This means that in a relationship when conflict arises–as it always does in a relationship– you’re less equipped to deal with problems that elicit strong emotions. You may withdraw from you partner altogether, or you may push the issue and explode.

ARE YOU TEMPTED TO ACT OUT?


Men, in particular, who are depressed, are more likely to express their depression outwardly. If you’re a depressed man, you’re more likely to act out your depression through drinking alcohol, becoming aggressive, having affairs, or shutting out your loved ones and withdrawing. In addition, men have more somatic symptoms–backaches, headaches, and low sex drive. Men also have a more difficult time identifying their own depression, and are less likely to get help for it because they may not even recognize their behaviors indicate an underlying depression.

DO YOU FEEL ANXIOUS?

The problems that come with mixed anxiety and depression–sleep trouble, concentration difficulties, low energy, high irritability and worry, expecting the worst, and being constantly on guard, can also present a challenge to your relationship.

When you encounter the everyday relationship problems that arise, you often perceive that there’s grave threat to your relationship. It feels like the relationship is doomed to failure. This perceived threat can trigger heightened anxiety and excessive reassurance seeking–which can place your relationship under even more stress. This false alarm of danger to your relationship can be stressful for both of you, and leaves you with constant feelings of uncertainty.

Credit: Scientific America

DO YOU DOUBT YOURSELF?

Depression breeds self-doubt, which can color how you view your partner and how you think they view you. Someone with lower-self-esteem and depression may have a bad time with their partner and think. Self-doubt says you’re defective, worthless and filled with flaws.

Because self-doubt can be paralyzing, looking for evidence of moments you felt empowered or overcame adversity. Look for small ways to affirm that you are capable of affecting your path in life. Pick one small thing you can do right now to feel better, and do it.

DO YOU CRITICIZE YOURSELF?

Depression minimizes the positives in your life and magnifies the negative. So when your partner leaves their clothes out or doesn’t wash the dishes, you automatically think they’re inconsiderate and clearly don’t care about you.

When depression manifests as criticism, your partner might feel like they’re walking on eggshells and worry about being condemned.

What helps to counter criticism is noticing your partner’s positive traits and realizing that their less-than-stellar qualities don’t cancel out their positive attributes. Appreciation begets appreciation. When you show your appreciation to your partner, and they feel appreciated, they’re more likely to do the same in return, creating a stronger bond.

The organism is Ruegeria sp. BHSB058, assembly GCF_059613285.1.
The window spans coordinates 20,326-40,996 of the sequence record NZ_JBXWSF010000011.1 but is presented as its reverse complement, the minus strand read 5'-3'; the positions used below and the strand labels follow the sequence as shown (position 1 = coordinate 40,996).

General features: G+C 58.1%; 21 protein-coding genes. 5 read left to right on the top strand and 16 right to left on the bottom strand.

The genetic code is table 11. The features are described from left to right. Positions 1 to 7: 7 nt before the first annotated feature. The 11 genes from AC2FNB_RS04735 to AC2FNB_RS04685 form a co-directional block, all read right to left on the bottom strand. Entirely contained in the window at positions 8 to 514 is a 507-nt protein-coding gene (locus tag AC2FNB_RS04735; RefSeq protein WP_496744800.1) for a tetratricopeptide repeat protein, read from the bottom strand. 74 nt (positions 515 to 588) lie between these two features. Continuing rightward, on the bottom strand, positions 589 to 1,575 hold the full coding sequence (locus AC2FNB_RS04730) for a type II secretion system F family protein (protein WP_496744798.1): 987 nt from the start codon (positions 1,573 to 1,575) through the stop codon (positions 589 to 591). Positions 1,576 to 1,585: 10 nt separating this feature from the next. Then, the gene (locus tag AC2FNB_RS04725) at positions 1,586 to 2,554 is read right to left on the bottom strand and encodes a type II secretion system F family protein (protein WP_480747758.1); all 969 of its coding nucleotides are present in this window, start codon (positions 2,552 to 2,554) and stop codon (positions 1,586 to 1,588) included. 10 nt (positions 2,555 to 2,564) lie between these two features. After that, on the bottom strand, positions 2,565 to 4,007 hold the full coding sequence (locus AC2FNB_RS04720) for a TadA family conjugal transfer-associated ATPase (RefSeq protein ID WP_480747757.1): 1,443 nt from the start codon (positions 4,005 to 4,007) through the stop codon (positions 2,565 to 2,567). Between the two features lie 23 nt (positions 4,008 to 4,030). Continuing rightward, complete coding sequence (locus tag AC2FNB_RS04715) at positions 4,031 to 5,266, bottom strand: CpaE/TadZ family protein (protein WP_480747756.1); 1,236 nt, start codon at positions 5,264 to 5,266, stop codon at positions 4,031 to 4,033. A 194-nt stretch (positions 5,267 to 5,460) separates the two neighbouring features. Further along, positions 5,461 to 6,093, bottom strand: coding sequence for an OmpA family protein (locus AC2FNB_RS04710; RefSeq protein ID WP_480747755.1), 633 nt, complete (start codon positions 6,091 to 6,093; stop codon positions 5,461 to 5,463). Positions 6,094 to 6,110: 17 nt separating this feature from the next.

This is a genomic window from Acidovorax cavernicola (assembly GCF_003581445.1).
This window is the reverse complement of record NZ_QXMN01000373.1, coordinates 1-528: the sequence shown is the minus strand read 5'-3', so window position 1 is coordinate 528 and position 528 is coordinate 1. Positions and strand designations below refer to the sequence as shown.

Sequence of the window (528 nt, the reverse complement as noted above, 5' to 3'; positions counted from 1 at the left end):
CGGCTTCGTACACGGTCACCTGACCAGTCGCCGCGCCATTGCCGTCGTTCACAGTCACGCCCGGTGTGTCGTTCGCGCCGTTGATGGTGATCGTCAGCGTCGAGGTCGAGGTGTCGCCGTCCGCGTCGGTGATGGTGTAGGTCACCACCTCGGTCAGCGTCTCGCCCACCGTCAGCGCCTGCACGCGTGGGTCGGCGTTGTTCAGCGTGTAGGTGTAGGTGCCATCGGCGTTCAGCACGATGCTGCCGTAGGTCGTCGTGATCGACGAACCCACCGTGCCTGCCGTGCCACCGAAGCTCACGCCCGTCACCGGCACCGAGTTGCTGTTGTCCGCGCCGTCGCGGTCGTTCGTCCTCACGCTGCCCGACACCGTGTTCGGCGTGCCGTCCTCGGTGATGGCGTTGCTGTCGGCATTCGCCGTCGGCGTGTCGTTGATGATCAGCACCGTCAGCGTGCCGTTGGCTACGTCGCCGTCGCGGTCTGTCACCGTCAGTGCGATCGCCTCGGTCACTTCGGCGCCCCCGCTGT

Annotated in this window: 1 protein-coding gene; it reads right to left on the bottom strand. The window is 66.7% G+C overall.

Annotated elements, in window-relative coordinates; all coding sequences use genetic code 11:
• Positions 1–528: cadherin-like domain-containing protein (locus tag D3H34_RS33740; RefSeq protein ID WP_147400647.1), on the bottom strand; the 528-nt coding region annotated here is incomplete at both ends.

DO YOU HAVE UNREALISTIC EXPECTATIONS?

You may have an internal script that dictates the right things your partner should say and how they should support you. The problem with that is your partner hasn’t read your script. When the other person inevitably deviates from your script, the depressed part of you may react with dissatisfaction, disenchantment, or feelings of failure.

Remember that your partner isn’t a mind reader. Communicate clearly and directly with them about how you’d like to be supported.

Credit: Psych Central

Making it Work|Supporting Each Other

BE HONEST

Honesty is so important in a relationship. If we suffer from depression, it’s important to be open about this with our partner – even though this can feel daunting. Being honest helps our loved one understand us, and enables them to support us when times get tough.

HAVE EMPATHY

Although we can’t live in our partner’s head, we can put yourself in their shoes. If we are in a relationship with someone with depression, we need to remain mindful that although we cannot see it, they are ill, and their difficult behaviour often comes from their illness, and not them

COMMUNICATE

Good communication is incredibly important in a relationship. We need to feel able to express our thoughts and feelings, explain our behaviours, and advise on how we’d like our needs to be met. Encourage each other to talk – and LISTEN objectively.

If our partner struggles with depression, be patient. Remember mental illness isn’t logical, and our loved one may be just as confused by it as we are.

We might feel the need to offer advice, but this isn’t necessary: most likely they just want a safe place to voice how they’re feeling, and comfort in return.

SUPPORT EACH OTHER

There are many different ways we can support a loved one with depression. Here are some suggestions from the Blurt Community:

Kind gestures, reassurance, spend time together, listen actively, be there physically and emotionally, have patience, and practice the art of touch,

Remember support from outside of our relationship can be incredibly helpful too – we don’t just have to manage this between ourselves. Connecting with people in a similar situation can be very enlightening.

SHOW A UNITED FRONT

Healthy relationships are partnerships – in the truest sense of the word. When one person in the partnership is struggling, the other is there to unquestionably offer support. When you’re in a relationship, your depression is not just your problem, it’s both of yours.

Credit: Blurt It Out